Melina Giakoumis ’11 wanted to be in the field and combine research with her love for animals.
By 2015, Melina Giakoumis was living her dream, working as a research technician at the American Museum of Natural History in Manhattan. Her position allowed her to study Pallas’s cats and work with DNA barcoding, a project that evolved into a wildlife trade resource for the government.
Her passion was put into practice under the guidance of the dedicated faculty members in Adelphi’s College of Arts and Sciences and Honors College. Giakoumis, who majored in anthropology and environmental studies, chose Adelphi for its location, small class size and scholarships. Her instincts proved sound, and she quickly found herself forging strong bonds with faculty mentors.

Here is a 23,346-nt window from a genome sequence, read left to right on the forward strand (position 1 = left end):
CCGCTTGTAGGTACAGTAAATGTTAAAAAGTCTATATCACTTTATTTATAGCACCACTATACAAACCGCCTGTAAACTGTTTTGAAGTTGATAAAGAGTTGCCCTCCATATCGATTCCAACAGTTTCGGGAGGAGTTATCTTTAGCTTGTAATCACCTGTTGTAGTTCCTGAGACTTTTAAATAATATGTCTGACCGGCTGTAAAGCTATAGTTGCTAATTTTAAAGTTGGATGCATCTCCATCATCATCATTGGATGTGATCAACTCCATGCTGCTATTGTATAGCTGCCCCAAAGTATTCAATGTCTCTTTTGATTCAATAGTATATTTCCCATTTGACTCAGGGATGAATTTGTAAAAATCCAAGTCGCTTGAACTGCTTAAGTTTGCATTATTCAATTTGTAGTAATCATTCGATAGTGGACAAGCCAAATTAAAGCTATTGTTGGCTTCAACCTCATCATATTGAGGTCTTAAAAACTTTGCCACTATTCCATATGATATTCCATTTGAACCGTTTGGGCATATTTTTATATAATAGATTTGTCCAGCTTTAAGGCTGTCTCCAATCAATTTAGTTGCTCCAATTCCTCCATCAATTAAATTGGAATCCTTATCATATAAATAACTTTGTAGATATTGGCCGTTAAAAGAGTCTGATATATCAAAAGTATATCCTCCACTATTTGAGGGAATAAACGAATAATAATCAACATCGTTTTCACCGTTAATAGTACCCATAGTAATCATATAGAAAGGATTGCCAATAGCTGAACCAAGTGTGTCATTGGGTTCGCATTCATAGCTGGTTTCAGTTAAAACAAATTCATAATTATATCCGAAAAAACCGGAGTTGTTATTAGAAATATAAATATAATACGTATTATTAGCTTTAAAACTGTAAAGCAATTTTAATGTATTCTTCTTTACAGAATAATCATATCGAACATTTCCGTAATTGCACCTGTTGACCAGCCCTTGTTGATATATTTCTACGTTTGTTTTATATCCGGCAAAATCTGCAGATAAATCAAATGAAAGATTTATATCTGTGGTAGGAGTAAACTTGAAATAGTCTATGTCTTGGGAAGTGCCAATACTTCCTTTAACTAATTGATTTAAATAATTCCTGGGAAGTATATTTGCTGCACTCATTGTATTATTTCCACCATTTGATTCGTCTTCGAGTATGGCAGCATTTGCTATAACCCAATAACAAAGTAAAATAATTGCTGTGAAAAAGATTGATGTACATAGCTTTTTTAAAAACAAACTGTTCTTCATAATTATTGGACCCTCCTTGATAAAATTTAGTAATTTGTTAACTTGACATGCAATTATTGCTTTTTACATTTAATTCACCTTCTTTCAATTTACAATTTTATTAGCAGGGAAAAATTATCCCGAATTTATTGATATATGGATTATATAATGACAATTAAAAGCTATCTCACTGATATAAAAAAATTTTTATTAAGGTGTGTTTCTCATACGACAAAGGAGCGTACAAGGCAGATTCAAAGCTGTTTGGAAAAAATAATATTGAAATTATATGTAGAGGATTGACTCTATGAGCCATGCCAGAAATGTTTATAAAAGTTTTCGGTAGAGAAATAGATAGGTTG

Under the guidance of Anagnostis Agelarakis, Ph.D., professor and chair of the Department of Anthropology, Giakoumis worked in the forensic anthropology lab at Adelphi, then traveled to the island of Crete to do fieldwork at a major archaeological site with the Adelphi in Greece program. She traveled with Adelphi in Australia the next year, with professors Beth Christensen, Ph.D., Aaren Freeman, Ph.D., Andrea Ward, Ph.D., and Matthias Foellmer, Ph.D. She went on to be a mammal husbandry intern at the Long Island Aquarium, teach middle and high school students through the American Museum of Natural History and Columbia University and create new courses of study at the School of Visual Arts.
“That was life changing for me,” she said. “I hadn’t realized how much I liked wildlife and conservation. Even though I had already chosen it as my career path, it confirmed that this was the right thing for me.”
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